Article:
Unexplainable.Net

Nao Robot Knows How You Feel

Last Updated on June 2, 2020 by

With robots being used in war with frightening regularity now, the newly developed machines, a new breed of robot promises to close the growing rift between humans and machines resulting from natural mistrust in change and the unknown combined with fear over their military applications and potential hostility.  Nao hopes to make relations between robots and humans more relaxed and even mimic human emotions.

Nao, developed by Aldebaran Robotics, scans its environment with several cameras and “memorizes” different interactions and objects.  Certain objects, such as a rubber duck (as shown in Aldebaran’s expose video) could be recognized by Nao units and then its neural circuits could indicate what should be done with such an object.  But the interactions extend even to human expressions.  Nao can recognize facial features and even remember whether or not certain actions were good or bad for it.

According to Aldebaran, Nao’s facial recognition technology means it can look at different people and ascertain who they are.  They claim it can in essence recognize people based on their appearance.  And since it can also recognize “good” and “bad” things to happen in its environment, it can then recognize whether or not different people consistently do things that either make it happy or sad.  In this way, it can ascertain whether or not certain humans are “friends” or “enemies” based on previous interactions with them.  Nao will recognize the facial features of different people and react with happiness, fear, sadness, or anger when they are around.  Of course the emotions themselves are not really comparable to human emotion, but they are based on different interactions.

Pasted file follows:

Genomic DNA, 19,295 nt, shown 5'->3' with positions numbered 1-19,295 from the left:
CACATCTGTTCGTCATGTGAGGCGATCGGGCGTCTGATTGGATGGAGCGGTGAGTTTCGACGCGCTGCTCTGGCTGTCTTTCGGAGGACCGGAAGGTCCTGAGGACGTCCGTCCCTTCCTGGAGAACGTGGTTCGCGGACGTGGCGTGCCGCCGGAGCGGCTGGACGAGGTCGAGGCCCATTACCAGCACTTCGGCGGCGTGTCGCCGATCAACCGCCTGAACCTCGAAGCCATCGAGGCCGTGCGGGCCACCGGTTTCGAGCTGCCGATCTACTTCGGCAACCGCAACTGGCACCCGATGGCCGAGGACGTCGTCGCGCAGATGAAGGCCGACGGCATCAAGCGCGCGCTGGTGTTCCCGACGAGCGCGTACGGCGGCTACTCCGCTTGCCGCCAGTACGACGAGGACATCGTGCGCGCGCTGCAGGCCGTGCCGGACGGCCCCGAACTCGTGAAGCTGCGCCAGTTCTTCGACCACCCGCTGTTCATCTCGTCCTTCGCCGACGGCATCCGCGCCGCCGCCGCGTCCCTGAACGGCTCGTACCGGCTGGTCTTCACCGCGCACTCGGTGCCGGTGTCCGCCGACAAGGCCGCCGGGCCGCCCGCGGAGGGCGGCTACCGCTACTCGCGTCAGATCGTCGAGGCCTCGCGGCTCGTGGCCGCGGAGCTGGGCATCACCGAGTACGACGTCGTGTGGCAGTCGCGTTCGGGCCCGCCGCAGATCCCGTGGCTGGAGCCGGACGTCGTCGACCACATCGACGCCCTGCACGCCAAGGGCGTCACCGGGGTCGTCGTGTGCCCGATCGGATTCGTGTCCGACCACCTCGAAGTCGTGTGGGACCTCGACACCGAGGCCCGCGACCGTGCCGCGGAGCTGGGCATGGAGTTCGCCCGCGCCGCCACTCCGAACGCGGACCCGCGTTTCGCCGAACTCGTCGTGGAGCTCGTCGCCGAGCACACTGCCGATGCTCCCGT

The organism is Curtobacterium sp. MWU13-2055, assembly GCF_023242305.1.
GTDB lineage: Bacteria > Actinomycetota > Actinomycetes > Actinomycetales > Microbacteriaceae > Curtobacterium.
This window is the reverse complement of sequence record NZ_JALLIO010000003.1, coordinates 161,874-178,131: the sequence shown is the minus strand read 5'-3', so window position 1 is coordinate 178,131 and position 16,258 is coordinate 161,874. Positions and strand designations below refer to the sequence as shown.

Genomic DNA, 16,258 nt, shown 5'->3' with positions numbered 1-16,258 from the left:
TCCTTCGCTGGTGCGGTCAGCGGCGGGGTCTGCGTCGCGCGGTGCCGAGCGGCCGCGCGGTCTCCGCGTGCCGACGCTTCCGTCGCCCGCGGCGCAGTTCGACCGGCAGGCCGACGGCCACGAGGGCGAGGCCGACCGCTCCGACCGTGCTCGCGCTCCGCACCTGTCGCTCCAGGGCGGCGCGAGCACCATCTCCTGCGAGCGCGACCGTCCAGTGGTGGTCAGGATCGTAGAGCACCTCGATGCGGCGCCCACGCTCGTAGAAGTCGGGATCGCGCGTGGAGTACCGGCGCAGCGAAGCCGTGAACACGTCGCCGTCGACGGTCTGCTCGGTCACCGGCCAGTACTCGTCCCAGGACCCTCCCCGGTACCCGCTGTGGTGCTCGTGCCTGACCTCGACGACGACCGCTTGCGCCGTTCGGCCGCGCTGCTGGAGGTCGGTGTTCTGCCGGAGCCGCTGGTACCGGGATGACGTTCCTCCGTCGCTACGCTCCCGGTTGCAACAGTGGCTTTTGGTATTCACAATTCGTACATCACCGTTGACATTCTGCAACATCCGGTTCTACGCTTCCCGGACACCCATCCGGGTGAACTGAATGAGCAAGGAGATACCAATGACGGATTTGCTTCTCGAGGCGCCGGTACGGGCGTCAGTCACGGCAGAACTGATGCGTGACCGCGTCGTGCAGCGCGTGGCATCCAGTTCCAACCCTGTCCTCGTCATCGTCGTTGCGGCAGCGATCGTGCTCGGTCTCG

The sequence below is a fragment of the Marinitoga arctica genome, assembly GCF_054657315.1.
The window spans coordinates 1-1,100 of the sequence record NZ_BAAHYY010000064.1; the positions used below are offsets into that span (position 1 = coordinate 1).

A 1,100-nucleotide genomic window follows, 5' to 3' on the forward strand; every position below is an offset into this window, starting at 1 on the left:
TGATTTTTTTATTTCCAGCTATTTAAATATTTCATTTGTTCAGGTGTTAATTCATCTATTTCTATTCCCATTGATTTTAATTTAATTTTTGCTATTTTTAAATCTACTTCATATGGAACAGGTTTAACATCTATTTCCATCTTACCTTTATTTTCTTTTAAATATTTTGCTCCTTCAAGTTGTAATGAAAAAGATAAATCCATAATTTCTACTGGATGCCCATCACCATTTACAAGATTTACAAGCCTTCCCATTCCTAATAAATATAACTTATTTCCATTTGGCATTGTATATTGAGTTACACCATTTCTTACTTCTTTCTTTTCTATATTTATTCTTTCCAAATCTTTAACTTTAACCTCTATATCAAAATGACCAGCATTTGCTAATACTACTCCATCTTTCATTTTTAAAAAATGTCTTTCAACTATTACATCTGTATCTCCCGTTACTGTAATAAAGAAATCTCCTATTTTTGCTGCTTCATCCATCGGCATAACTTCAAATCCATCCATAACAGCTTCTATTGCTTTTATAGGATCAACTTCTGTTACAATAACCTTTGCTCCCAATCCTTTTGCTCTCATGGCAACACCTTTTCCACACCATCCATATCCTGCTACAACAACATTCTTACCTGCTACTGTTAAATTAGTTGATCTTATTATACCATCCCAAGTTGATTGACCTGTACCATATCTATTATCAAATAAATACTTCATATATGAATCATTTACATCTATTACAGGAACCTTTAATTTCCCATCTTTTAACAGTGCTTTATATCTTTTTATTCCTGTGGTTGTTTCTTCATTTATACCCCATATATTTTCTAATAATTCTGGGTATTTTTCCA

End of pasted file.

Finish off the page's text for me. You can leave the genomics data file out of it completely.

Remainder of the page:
But the capabilities of the robot go far beyond that, according to Aldebaran.  The Nao also has been created to recognize emotions based on nonverbal cues.  By studying different aspects of a human’s posture, facial features, distance, speed of movement, and other factors it even attempts to make judgments on the emotional state of the people it is interacting with.  Nao will inevitably learn to avoid angry people, comfort sad people, and feel relatively safe around happy people.  The Nao robot hopes to trip the rift between humans and robots by meeting humans on their own terms in a very emotional way.  But will this be accepted or resisted by consumers already anxious about a job market being flooded with more robots?

There is no doubt that as robots get more advanced, the novelty of their presence will soon wear off and a whole new world of issues will have to be taken into consideration.  With humans no longer performing many labor based jobs, there will be a need to restructure economies and perhaps even draft up a new bill of rights.  And who knows?  If one of Nao’s future incarnations actually begins to feel emotion in ways comparable to the human experience, perhaps a few additions will have to be made to international laws protecting robots.  In the mean time, robots are not generally created to be like biological organisms, instead merely being automatons that perform simple tasks.  The Nao raises some serious questions about whether or not we are prepared for the next generation of the industrial revolution.